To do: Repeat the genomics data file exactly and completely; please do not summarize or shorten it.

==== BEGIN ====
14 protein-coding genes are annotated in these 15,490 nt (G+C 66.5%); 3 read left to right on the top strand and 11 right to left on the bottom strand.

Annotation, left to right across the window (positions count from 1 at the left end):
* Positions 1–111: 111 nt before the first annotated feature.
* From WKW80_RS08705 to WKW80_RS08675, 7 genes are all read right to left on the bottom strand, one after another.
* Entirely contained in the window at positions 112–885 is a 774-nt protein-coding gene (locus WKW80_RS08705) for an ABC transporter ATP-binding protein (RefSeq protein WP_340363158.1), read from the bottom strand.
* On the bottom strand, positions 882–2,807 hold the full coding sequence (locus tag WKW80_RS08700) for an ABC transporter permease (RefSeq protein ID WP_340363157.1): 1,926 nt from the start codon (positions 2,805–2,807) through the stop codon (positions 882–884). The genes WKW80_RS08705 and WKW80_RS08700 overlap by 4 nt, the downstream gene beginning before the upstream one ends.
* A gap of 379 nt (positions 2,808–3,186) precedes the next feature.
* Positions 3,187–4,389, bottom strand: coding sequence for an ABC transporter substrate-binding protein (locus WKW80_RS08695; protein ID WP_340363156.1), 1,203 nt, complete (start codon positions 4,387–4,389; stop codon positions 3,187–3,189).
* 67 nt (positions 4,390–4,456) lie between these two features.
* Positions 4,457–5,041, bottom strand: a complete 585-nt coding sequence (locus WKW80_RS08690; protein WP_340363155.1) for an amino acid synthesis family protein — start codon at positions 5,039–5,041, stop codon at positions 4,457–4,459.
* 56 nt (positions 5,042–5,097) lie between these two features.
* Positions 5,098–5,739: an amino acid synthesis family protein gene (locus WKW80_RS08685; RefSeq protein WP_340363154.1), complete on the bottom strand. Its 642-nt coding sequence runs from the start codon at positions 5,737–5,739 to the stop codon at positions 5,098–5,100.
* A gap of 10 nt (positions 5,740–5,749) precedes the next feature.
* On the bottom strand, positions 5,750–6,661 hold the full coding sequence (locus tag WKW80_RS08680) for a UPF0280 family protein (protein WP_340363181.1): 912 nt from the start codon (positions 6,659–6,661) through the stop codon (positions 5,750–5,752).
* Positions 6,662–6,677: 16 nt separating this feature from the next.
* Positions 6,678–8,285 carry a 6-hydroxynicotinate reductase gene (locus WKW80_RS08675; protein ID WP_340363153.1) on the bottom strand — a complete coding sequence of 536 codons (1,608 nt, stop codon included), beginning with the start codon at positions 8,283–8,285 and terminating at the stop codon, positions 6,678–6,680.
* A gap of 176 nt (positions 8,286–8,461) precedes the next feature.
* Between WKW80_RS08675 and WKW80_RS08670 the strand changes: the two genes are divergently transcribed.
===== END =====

14 protein-coding genes are annotated in these 15,490 nt (G+C 66.5%); 3 read left to right on the top strand and 11 right to left on the bottom strand.

Annotation, left to right across the window (positions count from 1 at the left end):
* Positions 1–111: 111 nt before the first annotated feature.
* From WKW80_RS08705 to WKW80_RS08675, 7 genes are all read right to left on the bottom strand, one after another.
* Entirely contained in the window at positions 112–885 is a 774-nt protein-coding gene (locus WKW80_RS08705) for an ABC transporter ATP-binding protein (RefSeq protein WP_340363158.1), read from the bottom strand.
* On the bottom strand, positions 882–2,807 hold the full coding sequence (locus tag WKW80_RS08700) for an ABC transporter permease (RefSeq protein ID WP_340363157.1): 1,926 nt from the start codon (positions 2,805–2,807) through the stop codon (positions 882–884). The genes WKW80_RS08705 and WKW80_RS08700 overlap by 4 nt, the downstream gene beginning before the upstream one ends.
* A gap of 379 nt (positions 2,808–3,186) precedes the next feature.
* Positions 3,187–4,389, bottom strand: coding sequence for an ABC transporter substrate-binding protein (locus WKW80_RS08695; protein ID WP_340363156.1), 1,203 nt, complete (start codon positions 4,387–4,389; stop codon positions 3,187–3,189).
* 67 nt (positions 4,390–4,456) lie between these two features.
* Positions 4,457–5,041, bottom strand: a complete 585-nt coding sequence (locus WKW80_RS08690; protein WP_340363155.1) for an amino acid synthesis family protein — start codon at positions 5,039–5,041, stop codon at positions 4,457–4,459.
* 56 nt (positions 5,042–5,097) lie between these two features.
* Positions 5,098–5,739: an amino acid synthesis family protein gene (locus WKW80_RS08685; RefSeq protein WP_340363154.1), complete on the bottom strand. Its 642-nt coding sequence runs from the start codon at positions 5,737–5,739 to the stop codon at positions 5,098–5,100.
* A gap of 10 nt (positions 5,740–5,749) precedes the next feature.
* On the bottom strand, positions 5,750–6,661 hold the full coding sequence (locus tag WKW80_RS08680) for a UPF0280 family protein (protein WP_340363181.1): 912 nt from the start codon (positions 6,659–6,661) through the stop codon (positions 5,750–5,752).
* Positions 6,662–6,677: 16 nt separating this feature from the next.
* Positions 6,678–8,285 carry a 6-hydroxynicotinate reductase gene (locus WKW80_RS08675; protein ID WP_340363153.1) on the bottom strand — a complete coding sequence of 536 codons (1,608 nt, stop codon included), beginning with the start codon at positions 8,283–8,285 and terminating at the stop codon, positions 6,678–6,680.
* A gap of 176 nt (positions 8,286–8,461) precedes the next feature.
* Between WKW80_RS08675 and WKW80_RS08670 the strand changes: the two genes are divergently transcribed.